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6.3: Reaction Design Concepts

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  • Reaction Design and Efficiency

    Green chemistry is all about increasing the overall efficiency of a reaction in terms of numerous criteria. In general, we try to mimic biological reactions because they are among the most efficient, low energy, and atom conserving reactions at our disposal. In terms of the “perfect” chemical reaction, we are talking about:

    • Selectivity: we want to make one thing and one thing only to ensure that we don’t have contamination or other issues to content with the require cleanup, purification, or multi- step pathways.
    • Efficiency: This term refers to the overall energy, time, and material inputs relative to the final product required. How intense is the process needed to obtain a final product? Obviously, a more efficient process/reaction will require much less inputs. In an ideal scenario, a product occurs spontaneously without very little input.
    • Safety: Although we don’t talk about it much, the criterion of safety for a reaction or process must be paramount and very redundant given “Murphy’s Law”. Green chemistry is truly a discipline that is framed in the overall theme of safe performance and operation for a process or else it insists upon a no-go juncture point.
    • Solventless: Again, the overall inputs are minimized in any reaction, and this is just one of the many criteria to ensuring efficiency and lowest impact. To do a reaction solventless means allowing self-reaction to occur with or a bimolecular reaction with other reagents in the absence of a solvent. Although many biological reactions occur in a solvent, ideally, it would be best to avoid if possible because of the many issues surrounding solvents: disposal, clean up, concentration-based reactions (depend on kinetics), and in the case of water, its precious nature for food, drinking, washing, etc.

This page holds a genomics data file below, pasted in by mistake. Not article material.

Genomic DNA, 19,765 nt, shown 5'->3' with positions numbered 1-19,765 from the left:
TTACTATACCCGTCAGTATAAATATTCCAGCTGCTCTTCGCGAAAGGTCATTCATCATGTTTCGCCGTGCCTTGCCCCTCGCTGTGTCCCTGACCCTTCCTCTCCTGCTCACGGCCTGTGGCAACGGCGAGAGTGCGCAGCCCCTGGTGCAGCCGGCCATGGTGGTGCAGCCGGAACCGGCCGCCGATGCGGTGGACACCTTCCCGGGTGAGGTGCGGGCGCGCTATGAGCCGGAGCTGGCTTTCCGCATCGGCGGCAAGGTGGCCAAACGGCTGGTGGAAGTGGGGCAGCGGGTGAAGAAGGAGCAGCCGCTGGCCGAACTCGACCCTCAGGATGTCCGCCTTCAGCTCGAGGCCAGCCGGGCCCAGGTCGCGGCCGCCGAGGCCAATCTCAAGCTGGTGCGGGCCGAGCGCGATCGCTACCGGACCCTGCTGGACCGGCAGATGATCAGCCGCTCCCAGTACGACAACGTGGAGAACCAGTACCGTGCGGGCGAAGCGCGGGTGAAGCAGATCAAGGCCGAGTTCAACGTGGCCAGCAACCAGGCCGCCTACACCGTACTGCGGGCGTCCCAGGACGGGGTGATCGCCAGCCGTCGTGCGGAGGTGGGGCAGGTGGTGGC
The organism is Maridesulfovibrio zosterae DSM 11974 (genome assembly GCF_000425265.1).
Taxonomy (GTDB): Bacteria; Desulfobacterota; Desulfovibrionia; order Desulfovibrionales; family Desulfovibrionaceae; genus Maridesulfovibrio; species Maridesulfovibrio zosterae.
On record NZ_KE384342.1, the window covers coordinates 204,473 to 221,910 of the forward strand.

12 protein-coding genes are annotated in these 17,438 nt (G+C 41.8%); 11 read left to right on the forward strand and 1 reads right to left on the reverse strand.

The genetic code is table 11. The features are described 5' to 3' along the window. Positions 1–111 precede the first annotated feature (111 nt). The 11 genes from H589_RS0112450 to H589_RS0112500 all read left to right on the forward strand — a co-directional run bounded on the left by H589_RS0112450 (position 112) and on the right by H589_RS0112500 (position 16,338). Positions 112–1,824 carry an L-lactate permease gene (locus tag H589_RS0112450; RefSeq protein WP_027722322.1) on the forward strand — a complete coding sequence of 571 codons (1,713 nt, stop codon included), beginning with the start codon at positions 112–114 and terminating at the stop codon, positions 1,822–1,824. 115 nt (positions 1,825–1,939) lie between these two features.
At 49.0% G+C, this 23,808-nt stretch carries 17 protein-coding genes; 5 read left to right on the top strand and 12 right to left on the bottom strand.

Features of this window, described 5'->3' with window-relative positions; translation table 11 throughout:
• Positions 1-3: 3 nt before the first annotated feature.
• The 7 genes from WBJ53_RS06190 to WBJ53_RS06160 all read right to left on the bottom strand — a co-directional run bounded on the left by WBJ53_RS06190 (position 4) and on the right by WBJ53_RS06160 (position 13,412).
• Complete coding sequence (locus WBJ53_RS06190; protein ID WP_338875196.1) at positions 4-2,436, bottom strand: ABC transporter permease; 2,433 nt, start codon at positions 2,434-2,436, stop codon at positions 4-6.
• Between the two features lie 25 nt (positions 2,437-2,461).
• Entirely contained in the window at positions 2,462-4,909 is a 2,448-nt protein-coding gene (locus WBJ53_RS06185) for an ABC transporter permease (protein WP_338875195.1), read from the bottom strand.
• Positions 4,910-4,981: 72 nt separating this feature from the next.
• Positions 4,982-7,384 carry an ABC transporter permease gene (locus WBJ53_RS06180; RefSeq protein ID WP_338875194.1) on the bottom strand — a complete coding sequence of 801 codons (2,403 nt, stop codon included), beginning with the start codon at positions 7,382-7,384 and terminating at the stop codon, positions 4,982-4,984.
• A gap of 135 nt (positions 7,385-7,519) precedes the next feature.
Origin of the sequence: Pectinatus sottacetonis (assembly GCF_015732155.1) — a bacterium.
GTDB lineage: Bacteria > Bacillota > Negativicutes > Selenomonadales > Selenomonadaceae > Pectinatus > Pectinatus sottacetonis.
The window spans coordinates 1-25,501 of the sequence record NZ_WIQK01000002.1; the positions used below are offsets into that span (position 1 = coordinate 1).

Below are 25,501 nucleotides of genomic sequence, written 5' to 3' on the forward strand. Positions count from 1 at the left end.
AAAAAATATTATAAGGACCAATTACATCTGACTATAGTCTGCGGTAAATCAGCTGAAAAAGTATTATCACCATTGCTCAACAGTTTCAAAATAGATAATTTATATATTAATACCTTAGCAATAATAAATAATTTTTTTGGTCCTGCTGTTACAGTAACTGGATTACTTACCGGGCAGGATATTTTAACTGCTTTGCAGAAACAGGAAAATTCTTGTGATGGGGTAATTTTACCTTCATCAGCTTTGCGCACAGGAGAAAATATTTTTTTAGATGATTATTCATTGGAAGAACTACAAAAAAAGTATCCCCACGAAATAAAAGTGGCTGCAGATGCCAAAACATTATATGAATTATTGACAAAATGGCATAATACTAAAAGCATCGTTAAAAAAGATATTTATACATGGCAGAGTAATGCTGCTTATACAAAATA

• Low or no energetics: Here we try to approach an ideality for energy conservation in which we reduce the need for high heat, high pressure, long times, etc. Ideally, we would use the energy available to us without attempting to burn gas, coal, employ electricity (power grids), etc.
    • Chemical yield: In most standard chemistry reaction descriptions, we tend to emphasize the “yield” of a reaction as the chief parameter for assessing the reaction efficiency or utility. A low yield reaction would be undesirable because of the lack of return on the process. Chemical yield is defined as the moles of desired products obtained as a ratio to the possible moles (theoretical) possible expressed as a percentage.

    Let’s give an excellent intuitive example from the Khan Academy ( Let’s assume you have five hot dogs and four hot dog buns. Obviously, you will have one hot dog in excess.

    Fig 6-13.PNG

    In terms of chemical reactions, the hot dog buns are the limiting reagent and the leftover single hot dog is the excess reagent; thus, four complete hot dogs are the theoretical yield, assuming the hot dogs and buns combine in a one-to-one ratio (you’ve got to balance the reaction first). In any chemical reaction, the limiting reagent is the reactant that determines how much of the products can be made. The other reactant(s) is/are in excess.

    How do we measure yield more efficiently?

    Typically, chemical yield focuses on a part of the reaction, i.e., our desired product based on the complete reaction of the limiting reagent. However, in many cases, the overall efficiency from a green chemical perspective is compromised despite high chemical yields. Consider the “Gabriel Synthesis”: